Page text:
|Melton Constable lies six miles south-west of
Melton Constable Sign
Melton Constable is
undoubtedly one of the strangest villages in Norfolk.
Approached from Briston, you drive along the main street and
notice the huge number of terraced houses - giving you
the impression that you've magically crossed into
Derbyshire or Nottinghamshire. The reason for the houses is that
Melton Constable was originally a busy railway town at
the hub of an important rail network. Lines converged
here from King's Lynn,
Yarmouth, Norwich and Cromer. The lines were designed by
W. Marriott. Melton station was begun in 1881 and repair
sheds, marshalling yards and houses for the railway
workers soon followed. However, by the middle of the 20th century, the
lines began to close - with the Cromer line being the last to
go. Today Melton has no railway - but its history is
commemorated in the village sign.
Melton Constable Hall - once the home of the Astley
family (for seven centuries) - was built c.1670. It is located
in extensive parkland and was one of the oldest enclosures in England
(1290). Here is an illustration of the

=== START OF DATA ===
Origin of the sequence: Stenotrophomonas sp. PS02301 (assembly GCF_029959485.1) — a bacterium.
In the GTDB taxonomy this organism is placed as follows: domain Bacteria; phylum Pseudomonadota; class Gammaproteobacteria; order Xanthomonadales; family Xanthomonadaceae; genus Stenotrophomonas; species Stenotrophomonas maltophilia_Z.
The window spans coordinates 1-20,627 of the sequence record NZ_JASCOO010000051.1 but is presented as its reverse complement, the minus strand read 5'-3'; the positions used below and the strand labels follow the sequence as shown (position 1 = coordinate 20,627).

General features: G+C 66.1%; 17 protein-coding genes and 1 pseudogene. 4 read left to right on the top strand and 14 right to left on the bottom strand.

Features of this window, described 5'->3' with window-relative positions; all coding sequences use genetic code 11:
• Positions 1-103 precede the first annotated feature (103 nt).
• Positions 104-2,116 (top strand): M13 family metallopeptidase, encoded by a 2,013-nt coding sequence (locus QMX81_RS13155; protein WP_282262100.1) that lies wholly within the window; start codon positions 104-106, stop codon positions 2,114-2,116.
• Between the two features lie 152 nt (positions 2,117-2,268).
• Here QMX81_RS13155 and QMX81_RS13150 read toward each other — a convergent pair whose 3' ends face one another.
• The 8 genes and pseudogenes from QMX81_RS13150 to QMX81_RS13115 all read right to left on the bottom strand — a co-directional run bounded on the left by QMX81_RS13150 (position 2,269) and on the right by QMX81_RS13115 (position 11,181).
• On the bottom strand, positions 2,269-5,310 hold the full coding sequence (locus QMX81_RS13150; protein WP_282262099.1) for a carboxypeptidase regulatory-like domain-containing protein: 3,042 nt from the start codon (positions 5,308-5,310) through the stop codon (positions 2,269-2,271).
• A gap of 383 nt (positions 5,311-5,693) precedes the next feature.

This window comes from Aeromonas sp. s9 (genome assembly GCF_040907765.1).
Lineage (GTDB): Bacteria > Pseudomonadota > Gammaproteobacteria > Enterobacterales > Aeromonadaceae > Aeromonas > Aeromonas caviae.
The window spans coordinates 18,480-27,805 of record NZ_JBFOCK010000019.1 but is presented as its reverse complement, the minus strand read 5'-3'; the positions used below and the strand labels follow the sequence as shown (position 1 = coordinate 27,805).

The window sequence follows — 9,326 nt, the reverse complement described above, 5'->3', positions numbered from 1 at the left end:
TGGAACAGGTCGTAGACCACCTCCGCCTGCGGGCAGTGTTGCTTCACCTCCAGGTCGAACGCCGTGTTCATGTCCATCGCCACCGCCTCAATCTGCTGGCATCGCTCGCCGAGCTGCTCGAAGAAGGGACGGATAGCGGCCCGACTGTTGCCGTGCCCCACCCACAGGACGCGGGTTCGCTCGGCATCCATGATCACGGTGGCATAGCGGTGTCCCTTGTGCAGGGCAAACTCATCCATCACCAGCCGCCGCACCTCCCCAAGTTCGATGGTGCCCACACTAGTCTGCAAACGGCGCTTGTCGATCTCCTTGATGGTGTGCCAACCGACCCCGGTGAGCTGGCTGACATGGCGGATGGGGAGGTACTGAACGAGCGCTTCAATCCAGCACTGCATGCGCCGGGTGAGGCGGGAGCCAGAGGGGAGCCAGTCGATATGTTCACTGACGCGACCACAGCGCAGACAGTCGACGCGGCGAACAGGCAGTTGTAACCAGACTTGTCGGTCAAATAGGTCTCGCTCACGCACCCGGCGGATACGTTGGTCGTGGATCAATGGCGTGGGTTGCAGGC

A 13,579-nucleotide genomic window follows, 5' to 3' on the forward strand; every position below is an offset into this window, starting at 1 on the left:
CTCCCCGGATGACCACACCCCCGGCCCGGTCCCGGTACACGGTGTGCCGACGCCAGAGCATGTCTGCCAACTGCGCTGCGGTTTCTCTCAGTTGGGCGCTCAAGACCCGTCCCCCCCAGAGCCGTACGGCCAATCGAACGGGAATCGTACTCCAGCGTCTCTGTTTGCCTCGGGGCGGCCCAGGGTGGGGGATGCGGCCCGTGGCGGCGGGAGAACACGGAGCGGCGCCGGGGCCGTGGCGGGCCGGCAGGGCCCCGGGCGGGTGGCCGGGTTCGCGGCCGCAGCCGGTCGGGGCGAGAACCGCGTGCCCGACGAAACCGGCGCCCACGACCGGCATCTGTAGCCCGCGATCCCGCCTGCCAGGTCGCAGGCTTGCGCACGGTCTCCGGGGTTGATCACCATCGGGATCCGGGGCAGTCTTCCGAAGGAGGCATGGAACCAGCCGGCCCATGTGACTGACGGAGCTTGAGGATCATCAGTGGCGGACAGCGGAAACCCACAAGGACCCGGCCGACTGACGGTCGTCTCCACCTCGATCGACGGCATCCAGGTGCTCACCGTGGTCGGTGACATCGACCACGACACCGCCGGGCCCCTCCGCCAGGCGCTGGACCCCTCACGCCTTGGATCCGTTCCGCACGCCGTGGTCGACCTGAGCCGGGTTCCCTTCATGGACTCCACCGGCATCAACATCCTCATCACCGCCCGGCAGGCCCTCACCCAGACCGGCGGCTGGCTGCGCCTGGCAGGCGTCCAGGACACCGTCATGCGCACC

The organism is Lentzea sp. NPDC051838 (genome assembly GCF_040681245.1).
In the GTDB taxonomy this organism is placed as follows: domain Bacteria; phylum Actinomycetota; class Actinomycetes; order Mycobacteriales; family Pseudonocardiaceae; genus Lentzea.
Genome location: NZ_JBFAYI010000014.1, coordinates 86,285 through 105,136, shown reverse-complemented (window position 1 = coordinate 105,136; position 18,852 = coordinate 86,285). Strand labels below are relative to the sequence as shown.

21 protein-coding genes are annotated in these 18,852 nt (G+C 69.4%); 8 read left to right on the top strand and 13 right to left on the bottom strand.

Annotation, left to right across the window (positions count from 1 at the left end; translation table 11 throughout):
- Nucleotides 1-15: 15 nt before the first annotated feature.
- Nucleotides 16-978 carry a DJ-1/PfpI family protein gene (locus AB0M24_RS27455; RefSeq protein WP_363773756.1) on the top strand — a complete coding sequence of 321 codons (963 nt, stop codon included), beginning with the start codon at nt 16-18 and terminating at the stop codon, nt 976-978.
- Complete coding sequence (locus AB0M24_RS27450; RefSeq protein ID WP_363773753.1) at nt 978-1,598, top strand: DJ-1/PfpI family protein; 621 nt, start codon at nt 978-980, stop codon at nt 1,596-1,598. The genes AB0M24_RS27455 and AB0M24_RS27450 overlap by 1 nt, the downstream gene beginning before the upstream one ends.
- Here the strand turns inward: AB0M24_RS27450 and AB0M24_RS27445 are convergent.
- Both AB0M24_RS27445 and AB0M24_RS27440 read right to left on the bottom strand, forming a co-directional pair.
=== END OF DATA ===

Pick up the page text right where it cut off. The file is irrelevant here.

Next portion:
hall in its heyday. (It's hard to photograph because
it's set a long way back from the main road.)
The hall was used as the principal
location for Brandham Hall in Joseph Losey's 1970 film of
The film, which was based on the novel of the same name
by L.P. Hartley, starred Julie Christie and Alan Bates
as the doomed lovers. The screen play was written by
Harold Pinter. The film makes great use of the house,
the parkland and the surrounding countryside and, even
today, portrays the beauty of the county in summer time.
Sadly, the hall is now derelict.
The tower of Melton
Constable church also features in one of the scenes
where Ted Burgess is working on the land.
Melton Constable Church
The church contains a number of memorials to the Astley
family. Sir Jacob Astley, the Royalist commander, is
famous for his prayer on the battlefield at
Edgehill: 'O Lord, Thou knowest how busy I must be this
day; if I forget Thee, do not Thou forget me.'